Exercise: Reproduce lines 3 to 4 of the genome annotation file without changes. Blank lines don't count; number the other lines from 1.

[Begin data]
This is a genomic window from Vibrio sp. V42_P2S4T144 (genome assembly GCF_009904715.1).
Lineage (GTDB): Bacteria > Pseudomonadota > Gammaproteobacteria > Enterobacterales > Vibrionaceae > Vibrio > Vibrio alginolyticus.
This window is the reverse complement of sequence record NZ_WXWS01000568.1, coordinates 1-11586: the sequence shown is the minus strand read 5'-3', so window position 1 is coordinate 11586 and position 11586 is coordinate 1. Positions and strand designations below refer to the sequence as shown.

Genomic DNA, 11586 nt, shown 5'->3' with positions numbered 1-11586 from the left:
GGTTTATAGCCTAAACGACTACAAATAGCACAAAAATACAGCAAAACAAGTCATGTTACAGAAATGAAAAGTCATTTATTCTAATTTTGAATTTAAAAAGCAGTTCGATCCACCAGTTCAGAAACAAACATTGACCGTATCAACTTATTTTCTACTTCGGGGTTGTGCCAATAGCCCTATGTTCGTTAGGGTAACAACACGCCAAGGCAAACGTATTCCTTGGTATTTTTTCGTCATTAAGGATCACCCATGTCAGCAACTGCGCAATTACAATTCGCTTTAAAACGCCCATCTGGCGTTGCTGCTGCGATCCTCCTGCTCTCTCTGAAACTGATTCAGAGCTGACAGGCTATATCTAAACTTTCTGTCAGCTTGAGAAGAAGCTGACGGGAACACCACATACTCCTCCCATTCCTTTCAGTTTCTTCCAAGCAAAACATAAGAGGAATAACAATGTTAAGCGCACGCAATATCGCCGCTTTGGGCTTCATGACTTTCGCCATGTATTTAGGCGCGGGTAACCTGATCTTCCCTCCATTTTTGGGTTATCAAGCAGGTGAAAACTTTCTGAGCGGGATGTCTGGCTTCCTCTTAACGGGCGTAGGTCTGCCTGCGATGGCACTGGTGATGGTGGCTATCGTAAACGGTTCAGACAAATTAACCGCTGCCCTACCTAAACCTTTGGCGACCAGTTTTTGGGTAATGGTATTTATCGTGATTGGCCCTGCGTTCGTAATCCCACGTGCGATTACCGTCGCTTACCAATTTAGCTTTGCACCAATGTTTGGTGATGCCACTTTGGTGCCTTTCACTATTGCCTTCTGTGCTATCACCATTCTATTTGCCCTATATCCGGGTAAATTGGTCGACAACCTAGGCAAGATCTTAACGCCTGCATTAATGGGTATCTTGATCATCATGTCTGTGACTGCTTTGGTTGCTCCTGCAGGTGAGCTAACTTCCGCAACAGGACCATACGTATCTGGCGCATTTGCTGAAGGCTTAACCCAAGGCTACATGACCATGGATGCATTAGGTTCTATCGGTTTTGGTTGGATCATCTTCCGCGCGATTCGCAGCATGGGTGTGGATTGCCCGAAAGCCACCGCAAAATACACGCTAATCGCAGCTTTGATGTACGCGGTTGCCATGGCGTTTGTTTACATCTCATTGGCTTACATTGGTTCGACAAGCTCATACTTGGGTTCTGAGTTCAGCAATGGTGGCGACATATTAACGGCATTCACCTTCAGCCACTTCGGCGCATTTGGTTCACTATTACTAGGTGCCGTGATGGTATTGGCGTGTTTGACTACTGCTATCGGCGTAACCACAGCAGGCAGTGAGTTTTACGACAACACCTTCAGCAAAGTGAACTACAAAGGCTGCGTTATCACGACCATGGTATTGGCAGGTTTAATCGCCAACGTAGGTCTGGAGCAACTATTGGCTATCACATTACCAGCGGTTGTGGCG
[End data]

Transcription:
This window is the reverse complement of sequence record NZ_WXWS01000568.1, coordinates 1-11586: the sequence shown is the minus strand read 5'-3', so window position 1 is coordinate 11586 and position 11586 is coordinate 1. Positions and strand designations below refer to the sequence as shown.

Genomic DNA, 11586 nt, shown 5'->3' with positions numbered 1-11586 from the left: